Regarding The Divorce Process

The Divorce process can be difficult at best, horrible at worst. Most people do not relish going through this process.

Anyone going through divorce should have a trusted friend or a professional counselor that he or she speaks with on a regular basis. This procedure will assist a person to deal with the emotional and psychological issues and problems that arise.

Your Attorney, however, cannot and should not deal with the emotional and psychological issues you will have to deal with. Attorneys are not trained to deal with emotions, though our Clients certainly get emotional through it all. We are counselors at law. What this means is that we counsel you on the best way through the legal system.

I like to compare an Attorney's job to driving a taxi cab. The Attorney drives you through the maze of the legal system. You do not have to do the driving. Leave the driving to the Attorney.

Also the Attorney does not determine the destination, the Client does. For instance if you jumped into a Taxi Cab in Colorado Springs, you do not expect the driver to tell you: "We're headed towards Breckenridge." No, you tell the driver where you want him to drive you. You tell him: "Please take me to Pueblo," or "Please take me to the Colorado Springs Airport." You tell the driver where to go, so to speak.

If you were to fly to Moscow, say, and you desire to see Saint Basil's Cathedral or Lenin's Tomb, you can either figure out yourself how to get there, or you can take a Taxi. The Taxi cab driver knows the various routes to get to where you want to go. You do not. He may suggest the fast route, or he may suggest the scenic route, which will take a lot longer and probably will cost more. Either way the Taxi driver drives you there, and you can sit back in comfort in the back seat and watch the city or countryside go by. You let him do the driving.

The same is true with your Attorney. You sit back, relax, and let him or her drive you through the maze of the legal system.

Most people going through the Divorce Process in Colorado actually start out without an Attorney. We understand why people do this. Most people are afraid of Attorneys. They think the worst of Attorneys. They believe they cannot afford an Attorney. However, if you have anything at stake in your Divorce, such as custody of minor children, or division of major property, such as a valuable pension plan, or lots of debt, or a marital home that needs to be divided or sold and the proceeds divided, you should consider obtaining a skilled and experienced Attorney to take you through the process.

There are three stages of increasing conflict in any divorce.

In the first stage the two Attorneys negotiate with one another with input from both parties. They try to reach an agreement on all issues to the satisfaction of both parties. Each Attorney tries to achieve his or her Client's goals. Each Attorney represents only his or her Client, and does not necessarily seek the best interests of the opposing side. In my opinion it is my job to achieve the best possible outcome for my Client. My Client may wish that I negotiate in a "hard ball" fashion, or he or she may request that I go "soft." I try to achieve the Client's goals, which may include either of these approaches.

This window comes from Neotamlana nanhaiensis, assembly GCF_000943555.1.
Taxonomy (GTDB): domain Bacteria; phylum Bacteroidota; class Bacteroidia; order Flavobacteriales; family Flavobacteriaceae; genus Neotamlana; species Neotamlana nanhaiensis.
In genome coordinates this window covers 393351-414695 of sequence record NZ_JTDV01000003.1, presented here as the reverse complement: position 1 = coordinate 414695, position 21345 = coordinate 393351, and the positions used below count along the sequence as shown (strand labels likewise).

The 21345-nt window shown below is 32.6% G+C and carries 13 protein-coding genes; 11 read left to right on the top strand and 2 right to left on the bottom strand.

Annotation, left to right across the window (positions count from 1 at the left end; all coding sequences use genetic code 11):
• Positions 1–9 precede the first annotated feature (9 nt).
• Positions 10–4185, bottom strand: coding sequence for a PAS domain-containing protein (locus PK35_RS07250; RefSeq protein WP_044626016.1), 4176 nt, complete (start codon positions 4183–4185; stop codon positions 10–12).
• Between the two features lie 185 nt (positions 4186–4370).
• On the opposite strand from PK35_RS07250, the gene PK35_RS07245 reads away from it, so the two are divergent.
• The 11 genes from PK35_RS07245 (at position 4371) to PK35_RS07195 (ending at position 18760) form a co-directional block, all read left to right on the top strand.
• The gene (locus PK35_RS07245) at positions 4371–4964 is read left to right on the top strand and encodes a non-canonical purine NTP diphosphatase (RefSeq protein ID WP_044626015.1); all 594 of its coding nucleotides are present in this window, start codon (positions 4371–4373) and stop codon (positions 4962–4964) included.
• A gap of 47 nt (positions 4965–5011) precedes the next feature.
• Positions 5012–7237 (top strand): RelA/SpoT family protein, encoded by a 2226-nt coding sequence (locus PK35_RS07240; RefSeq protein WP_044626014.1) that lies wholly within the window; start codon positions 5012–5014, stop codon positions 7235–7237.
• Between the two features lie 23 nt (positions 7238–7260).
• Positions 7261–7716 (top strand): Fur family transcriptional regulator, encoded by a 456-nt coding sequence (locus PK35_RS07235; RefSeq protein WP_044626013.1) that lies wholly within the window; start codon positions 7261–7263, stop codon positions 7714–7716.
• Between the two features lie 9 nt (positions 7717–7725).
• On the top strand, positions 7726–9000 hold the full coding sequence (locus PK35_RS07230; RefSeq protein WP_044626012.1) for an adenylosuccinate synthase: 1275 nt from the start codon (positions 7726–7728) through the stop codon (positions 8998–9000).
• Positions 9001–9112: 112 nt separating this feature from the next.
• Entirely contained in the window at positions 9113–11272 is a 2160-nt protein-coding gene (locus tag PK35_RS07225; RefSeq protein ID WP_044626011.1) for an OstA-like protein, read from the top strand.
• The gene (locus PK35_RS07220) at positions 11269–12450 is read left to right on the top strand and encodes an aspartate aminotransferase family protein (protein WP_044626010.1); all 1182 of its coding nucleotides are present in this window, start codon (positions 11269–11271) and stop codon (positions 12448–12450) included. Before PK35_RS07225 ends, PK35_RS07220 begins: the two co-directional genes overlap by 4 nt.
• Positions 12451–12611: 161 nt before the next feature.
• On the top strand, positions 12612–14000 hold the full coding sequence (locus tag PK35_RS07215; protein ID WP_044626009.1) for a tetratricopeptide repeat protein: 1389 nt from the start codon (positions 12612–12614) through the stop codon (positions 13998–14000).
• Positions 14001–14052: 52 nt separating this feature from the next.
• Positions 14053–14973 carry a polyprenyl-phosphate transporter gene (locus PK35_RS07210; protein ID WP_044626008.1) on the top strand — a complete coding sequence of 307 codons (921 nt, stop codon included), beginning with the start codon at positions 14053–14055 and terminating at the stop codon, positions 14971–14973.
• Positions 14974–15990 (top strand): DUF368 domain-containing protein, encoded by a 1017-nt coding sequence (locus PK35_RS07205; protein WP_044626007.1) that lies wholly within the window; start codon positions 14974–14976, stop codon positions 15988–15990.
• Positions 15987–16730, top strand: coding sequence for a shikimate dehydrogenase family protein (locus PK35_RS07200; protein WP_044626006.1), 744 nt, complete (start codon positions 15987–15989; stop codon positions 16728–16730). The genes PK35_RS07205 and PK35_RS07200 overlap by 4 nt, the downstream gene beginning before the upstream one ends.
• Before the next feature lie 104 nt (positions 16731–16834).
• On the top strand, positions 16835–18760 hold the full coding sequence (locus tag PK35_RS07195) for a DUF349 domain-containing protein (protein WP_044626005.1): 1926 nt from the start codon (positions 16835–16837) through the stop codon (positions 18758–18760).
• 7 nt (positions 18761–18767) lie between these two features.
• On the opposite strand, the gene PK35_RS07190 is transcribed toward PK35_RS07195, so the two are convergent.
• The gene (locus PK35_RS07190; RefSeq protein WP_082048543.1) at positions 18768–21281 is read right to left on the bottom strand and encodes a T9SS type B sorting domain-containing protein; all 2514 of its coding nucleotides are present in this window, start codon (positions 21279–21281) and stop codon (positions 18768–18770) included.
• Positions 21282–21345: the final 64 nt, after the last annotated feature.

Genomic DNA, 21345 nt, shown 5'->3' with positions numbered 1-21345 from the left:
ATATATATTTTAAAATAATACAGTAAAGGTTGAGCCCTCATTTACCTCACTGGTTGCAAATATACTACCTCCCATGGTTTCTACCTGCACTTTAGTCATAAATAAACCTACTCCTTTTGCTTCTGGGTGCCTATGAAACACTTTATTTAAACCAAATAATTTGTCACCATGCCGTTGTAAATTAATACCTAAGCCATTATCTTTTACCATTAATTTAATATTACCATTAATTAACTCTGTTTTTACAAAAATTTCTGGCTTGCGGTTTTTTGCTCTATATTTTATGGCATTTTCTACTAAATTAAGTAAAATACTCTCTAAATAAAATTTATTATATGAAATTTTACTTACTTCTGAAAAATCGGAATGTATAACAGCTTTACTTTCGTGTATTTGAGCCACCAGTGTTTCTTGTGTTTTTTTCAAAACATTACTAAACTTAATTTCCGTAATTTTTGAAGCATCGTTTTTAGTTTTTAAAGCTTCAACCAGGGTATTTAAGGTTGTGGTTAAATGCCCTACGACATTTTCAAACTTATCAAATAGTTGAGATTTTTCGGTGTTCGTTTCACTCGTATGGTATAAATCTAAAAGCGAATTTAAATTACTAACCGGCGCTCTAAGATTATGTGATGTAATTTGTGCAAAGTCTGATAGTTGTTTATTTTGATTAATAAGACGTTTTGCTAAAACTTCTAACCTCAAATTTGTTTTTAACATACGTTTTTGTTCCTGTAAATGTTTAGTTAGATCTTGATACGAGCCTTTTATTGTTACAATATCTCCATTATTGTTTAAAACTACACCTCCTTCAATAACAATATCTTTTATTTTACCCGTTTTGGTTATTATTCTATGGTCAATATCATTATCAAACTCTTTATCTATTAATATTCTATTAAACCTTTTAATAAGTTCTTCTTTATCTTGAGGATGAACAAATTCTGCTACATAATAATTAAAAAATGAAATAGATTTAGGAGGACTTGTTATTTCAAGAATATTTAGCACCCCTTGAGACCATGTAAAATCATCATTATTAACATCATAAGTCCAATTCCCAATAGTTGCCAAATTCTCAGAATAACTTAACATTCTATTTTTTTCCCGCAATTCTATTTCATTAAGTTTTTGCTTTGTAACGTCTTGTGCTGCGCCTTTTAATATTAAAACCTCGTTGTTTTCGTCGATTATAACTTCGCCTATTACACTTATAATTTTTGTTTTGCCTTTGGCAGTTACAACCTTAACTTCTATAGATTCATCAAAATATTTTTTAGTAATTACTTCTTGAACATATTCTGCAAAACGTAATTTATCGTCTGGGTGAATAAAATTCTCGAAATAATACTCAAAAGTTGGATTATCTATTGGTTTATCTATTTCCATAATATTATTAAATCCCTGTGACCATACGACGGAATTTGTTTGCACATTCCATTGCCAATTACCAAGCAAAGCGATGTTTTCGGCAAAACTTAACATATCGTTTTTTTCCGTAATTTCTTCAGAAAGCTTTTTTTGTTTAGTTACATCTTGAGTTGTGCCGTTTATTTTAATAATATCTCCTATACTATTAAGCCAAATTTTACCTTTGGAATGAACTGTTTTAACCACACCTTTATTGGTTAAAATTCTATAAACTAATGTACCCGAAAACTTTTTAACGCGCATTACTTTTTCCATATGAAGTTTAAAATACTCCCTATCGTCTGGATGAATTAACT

The second stage is mediation. Mediation involves using a mediator, who is usually a neutral Attorney, who represents neither side. He instead communicates with both sides in an attempt to achieve a settlement. Each side is usually kept in a different room with his or her own Attorney. The Mediator goes back and forth between the two rooms in an attempt to discover what each side wants, and on what issue each side is willing to compromise. The Mediator will often make suggestions to each side on how to settle the case. The Mediator will also advise parties as to how his or her case will most likely be resolved by a Judge, if the case proceeds to a contested hearing.

The Courts usually require that mediation occur before a contested final orders hearing will take place.

The contested final orders hearing is the third stage in the process. Probably five per cent (5%) or less of all my divorce cases end up in a contested final orders hearing. The reason is that because marriage is a private affair, most people want to keep the divorce private and informal, and resolve it behind closed doors, so to speak.

However, any settlement is written out in a document called a "Separation Agreement." This Separation Agreement is filed with the Court, and becomes "incorporated into the Decree," meaning that it becomes the Order of Court in the case. It will be a permanent record in the Court.

An alternative to a contested final orders hearing is arbitration.

Arbitration can be preferable to the contested hearing, because it is done in a relaxed and informal atmosphere in a separate room from the opposing side and the opposing Attorney. The Client is not subject to cross–examination by opposing Counsel. Throwing mud usually does not happen, or if it does, the Client only hears about it indirectly, so it is not as potent and harmful to the Client's emotional state. Sometimes arbitration can cost less than a contested hearing, even though both parties have to pay the arbitrator. The reason is that neither party has to pay their Attorney as much, because preparation for an arbitration, in my experience, is much less time consuming, than preparation for a contested final orders hearing.